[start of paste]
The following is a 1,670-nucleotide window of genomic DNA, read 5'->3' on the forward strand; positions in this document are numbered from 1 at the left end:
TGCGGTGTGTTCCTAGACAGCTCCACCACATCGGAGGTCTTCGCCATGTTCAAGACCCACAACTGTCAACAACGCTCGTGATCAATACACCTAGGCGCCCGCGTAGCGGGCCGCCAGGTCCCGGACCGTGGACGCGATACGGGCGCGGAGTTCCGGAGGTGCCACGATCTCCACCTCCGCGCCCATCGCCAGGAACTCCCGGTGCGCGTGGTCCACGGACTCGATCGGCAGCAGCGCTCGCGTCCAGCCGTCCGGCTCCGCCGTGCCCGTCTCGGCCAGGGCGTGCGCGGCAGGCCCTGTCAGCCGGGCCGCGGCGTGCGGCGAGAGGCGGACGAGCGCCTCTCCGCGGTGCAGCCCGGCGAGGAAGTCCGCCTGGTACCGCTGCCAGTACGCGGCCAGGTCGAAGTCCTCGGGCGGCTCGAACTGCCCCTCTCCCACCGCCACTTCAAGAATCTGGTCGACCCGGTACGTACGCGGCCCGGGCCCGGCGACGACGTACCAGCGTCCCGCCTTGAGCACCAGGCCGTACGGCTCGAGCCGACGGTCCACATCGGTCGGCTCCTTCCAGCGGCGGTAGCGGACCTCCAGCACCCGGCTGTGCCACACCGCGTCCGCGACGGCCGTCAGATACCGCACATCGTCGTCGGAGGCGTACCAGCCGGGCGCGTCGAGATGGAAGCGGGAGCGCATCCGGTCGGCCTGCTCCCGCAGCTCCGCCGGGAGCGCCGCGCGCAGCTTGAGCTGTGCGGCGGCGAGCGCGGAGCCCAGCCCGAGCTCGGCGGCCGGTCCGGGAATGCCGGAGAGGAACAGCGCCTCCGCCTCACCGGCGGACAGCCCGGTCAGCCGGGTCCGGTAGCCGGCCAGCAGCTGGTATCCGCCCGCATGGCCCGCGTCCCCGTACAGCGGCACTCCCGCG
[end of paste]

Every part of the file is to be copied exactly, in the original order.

The following is a 1,670-nucleotide window of genomic DNA, read 5'->3' on the forward strand; positions in this document are numbered from 1 at the left end:
TGCGGTGTGTTCCTAGACAGCTCCACCACATCGGAGGTCTTCGCCATGTTCAAGACCCACAACTGTCAACAACGCTCGTGATCAATACACCTAGGCGCCCGCGTAGCGGGCCGCCAGGTCCCGGACCGTGGACGCGATACGGGCGCGGAGTTCCGGAGGTGCCACGATCTCCACCTCCGCGCCCATCGCCAGGAACTCCCGGTGCGCGTGGTCCACGGACTCGATCGGCAGCAGCGCTCGCGTCCAGCCGTCCGGCTCCGCCGTGCCCGTCTCGGCCAGGGCGTGCGCGGCAGGCCCTGTCAGCCGGGCCGCGGCGTGCGGCGAGAGGCGGACGAGCGCCTCTCCGCGGTGCAGCCCGGCGAGGAAGTCCGCCTGGTACCGCTGCCAGTACGCGGCCAGGTCGAAGTCCTCGGGCGGCTCGAACTGCCCCTCTCCCACCGCCACTTCAAGAATCTGGTCGACCCGGTACGTACGCGGCCCGGGCCCGGCGACGACGTACCAGCGTCCCGCCTTGAGCACCAGGCCGTACGGCTCGAGCCGACGGTCCACATCGGTCGGCTCCTTCCAGCGGCGGTAGCGGACCTCCAGCACCCGGCTGTGCCACACCGCGTCCGCGACGGCCGTCAGATACCGCACATCGTCGTCGGAGGCGTACCAGCCGGGCGCGTCGAGATGGAAGCGGGAGCGCATCCGGTCGGCCTGCTCCCGCAGCTCCGCCGGGAGCGCCGCGCGCAGCTTGAGCTGTGCGGCGGCGAGCGCGGAGCCCAGCCCGAGCTCGGCGGCCGGTCCGGGAATGCCGGAGAGGAACAGCGCCTCCGCCTCACCGGCGGACAGCCCGGTCAGCCGGGTCCGGTAGCCGGCCAGCAGCTGGTATCCGCCCGCATGGCCCGCGTCCCCGTACAGCGGCACTCCCGCG